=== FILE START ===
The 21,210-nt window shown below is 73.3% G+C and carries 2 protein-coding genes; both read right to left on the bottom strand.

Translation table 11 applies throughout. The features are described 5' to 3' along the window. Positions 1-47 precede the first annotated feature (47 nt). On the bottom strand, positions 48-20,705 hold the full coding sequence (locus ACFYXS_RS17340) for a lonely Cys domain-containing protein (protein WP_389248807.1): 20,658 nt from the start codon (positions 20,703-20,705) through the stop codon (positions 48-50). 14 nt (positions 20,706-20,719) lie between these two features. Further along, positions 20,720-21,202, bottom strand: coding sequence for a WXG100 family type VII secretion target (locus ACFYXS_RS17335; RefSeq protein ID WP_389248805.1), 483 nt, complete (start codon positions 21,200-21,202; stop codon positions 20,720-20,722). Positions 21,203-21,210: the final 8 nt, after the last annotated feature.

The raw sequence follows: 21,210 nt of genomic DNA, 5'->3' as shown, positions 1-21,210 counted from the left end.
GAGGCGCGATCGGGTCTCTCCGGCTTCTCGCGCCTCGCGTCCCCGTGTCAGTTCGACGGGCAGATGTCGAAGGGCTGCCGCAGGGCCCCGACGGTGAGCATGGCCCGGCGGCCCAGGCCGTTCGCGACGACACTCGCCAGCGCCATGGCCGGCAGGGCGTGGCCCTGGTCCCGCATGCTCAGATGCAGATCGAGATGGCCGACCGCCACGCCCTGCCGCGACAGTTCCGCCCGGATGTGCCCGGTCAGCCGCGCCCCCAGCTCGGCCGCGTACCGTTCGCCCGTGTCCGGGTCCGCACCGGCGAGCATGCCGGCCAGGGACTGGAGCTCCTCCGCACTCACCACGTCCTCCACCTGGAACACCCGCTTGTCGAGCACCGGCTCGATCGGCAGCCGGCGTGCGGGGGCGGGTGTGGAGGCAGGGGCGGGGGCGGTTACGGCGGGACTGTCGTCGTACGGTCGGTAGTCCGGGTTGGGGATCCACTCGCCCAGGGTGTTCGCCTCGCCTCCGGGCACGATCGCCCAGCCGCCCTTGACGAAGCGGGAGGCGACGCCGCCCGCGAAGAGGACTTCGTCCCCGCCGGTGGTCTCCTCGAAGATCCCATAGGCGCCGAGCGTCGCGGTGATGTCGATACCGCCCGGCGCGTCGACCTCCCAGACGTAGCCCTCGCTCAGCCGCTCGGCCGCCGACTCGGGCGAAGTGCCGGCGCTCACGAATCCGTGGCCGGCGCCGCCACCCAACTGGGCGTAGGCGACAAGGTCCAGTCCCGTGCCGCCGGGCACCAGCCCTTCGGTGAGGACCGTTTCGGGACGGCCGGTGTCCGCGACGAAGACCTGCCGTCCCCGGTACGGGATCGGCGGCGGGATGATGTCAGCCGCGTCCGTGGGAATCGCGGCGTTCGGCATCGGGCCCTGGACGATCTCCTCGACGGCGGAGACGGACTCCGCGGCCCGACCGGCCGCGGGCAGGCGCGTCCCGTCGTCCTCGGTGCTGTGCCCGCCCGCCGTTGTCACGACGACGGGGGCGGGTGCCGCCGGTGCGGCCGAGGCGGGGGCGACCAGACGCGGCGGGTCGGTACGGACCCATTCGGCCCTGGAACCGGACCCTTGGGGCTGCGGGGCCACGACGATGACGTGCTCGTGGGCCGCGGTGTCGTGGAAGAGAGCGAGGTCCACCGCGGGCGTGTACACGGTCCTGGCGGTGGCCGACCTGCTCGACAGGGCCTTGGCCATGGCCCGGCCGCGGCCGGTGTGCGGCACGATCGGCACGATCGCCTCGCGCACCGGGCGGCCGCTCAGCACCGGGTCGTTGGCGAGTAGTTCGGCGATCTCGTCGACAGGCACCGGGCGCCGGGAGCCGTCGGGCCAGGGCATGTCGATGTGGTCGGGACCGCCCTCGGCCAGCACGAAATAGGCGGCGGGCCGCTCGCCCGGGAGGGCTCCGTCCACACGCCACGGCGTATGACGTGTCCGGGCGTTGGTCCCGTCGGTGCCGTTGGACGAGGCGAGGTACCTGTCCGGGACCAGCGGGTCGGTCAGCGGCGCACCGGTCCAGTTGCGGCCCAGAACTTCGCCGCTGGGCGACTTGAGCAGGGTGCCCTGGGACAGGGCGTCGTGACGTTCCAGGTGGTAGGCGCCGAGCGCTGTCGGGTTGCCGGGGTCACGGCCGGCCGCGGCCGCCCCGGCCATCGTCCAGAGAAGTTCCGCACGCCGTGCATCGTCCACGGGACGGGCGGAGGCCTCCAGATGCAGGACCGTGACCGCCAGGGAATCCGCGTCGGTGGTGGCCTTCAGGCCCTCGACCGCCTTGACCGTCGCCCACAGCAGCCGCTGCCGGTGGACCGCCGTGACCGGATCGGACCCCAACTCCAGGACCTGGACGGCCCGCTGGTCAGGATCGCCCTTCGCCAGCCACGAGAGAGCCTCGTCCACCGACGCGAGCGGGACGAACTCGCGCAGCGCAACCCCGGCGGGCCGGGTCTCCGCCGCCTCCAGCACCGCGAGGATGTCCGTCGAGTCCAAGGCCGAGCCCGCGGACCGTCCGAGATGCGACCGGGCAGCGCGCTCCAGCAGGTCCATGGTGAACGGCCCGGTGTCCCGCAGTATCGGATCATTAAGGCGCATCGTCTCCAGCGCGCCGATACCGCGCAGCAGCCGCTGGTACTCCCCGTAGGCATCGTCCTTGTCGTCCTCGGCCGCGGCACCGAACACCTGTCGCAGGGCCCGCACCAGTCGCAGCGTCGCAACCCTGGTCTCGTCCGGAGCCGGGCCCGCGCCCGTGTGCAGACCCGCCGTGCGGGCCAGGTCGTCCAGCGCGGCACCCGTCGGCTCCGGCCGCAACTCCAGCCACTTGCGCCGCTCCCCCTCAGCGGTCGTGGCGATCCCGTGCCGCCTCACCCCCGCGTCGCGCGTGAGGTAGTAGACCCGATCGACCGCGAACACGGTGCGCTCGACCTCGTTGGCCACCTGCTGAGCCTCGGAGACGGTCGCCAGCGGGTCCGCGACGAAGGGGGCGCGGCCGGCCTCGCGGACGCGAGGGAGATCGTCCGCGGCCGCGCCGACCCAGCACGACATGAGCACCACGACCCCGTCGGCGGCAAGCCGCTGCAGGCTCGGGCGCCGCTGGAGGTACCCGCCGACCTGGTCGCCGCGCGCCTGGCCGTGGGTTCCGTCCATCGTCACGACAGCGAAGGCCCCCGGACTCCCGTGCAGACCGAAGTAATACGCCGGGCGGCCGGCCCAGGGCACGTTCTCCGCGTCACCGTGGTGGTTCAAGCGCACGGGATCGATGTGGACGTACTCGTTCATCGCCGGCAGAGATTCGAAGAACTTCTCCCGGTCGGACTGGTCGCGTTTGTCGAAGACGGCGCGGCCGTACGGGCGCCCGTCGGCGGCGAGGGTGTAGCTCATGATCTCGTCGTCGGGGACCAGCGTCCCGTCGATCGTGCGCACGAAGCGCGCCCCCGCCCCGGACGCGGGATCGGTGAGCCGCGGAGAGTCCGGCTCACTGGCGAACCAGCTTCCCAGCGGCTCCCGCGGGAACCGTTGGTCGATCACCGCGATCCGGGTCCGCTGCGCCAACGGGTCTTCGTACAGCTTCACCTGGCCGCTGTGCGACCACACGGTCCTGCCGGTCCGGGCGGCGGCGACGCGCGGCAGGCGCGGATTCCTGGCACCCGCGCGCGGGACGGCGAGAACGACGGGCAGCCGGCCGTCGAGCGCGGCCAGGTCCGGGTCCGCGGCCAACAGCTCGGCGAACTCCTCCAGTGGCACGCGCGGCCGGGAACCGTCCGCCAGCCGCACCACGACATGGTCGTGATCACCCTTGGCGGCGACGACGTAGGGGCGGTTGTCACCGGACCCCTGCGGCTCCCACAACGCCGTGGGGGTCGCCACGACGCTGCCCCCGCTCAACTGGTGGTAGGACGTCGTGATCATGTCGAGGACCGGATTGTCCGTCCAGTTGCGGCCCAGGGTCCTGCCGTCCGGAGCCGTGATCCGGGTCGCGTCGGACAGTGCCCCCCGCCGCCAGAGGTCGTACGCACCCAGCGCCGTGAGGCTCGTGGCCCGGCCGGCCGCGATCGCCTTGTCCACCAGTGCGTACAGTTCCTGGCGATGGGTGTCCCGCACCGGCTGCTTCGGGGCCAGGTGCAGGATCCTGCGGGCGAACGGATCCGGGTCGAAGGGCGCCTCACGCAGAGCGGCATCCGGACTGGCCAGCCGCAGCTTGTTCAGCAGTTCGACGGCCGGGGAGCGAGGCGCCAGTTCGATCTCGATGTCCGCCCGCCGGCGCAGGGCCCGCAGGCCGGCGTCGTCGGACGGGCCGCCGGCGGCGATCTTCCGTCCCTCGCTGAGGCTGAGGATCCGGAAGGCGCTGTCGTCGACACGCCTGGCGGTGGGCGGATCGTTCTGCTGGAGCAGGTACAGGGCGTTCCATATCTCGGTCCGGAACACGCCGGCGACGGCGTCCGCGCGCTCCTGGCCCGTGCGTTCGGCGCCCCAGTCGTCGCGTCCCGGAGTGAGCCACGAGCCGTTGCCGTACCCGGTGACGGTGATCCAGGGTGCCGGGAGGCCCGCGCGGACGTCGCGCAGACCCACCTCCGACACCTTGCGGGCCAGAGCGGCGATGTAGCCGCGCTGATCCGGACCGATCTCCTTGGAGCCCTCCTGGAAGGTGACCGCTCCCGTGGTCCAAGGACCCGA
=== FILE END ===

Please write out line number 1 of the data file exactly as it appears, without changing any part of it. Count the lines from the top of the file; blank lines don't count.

The 21,210-nt window shown below is 73.3% G+C and carries 2 protein-coding genes; both read right to left on the bottom strand.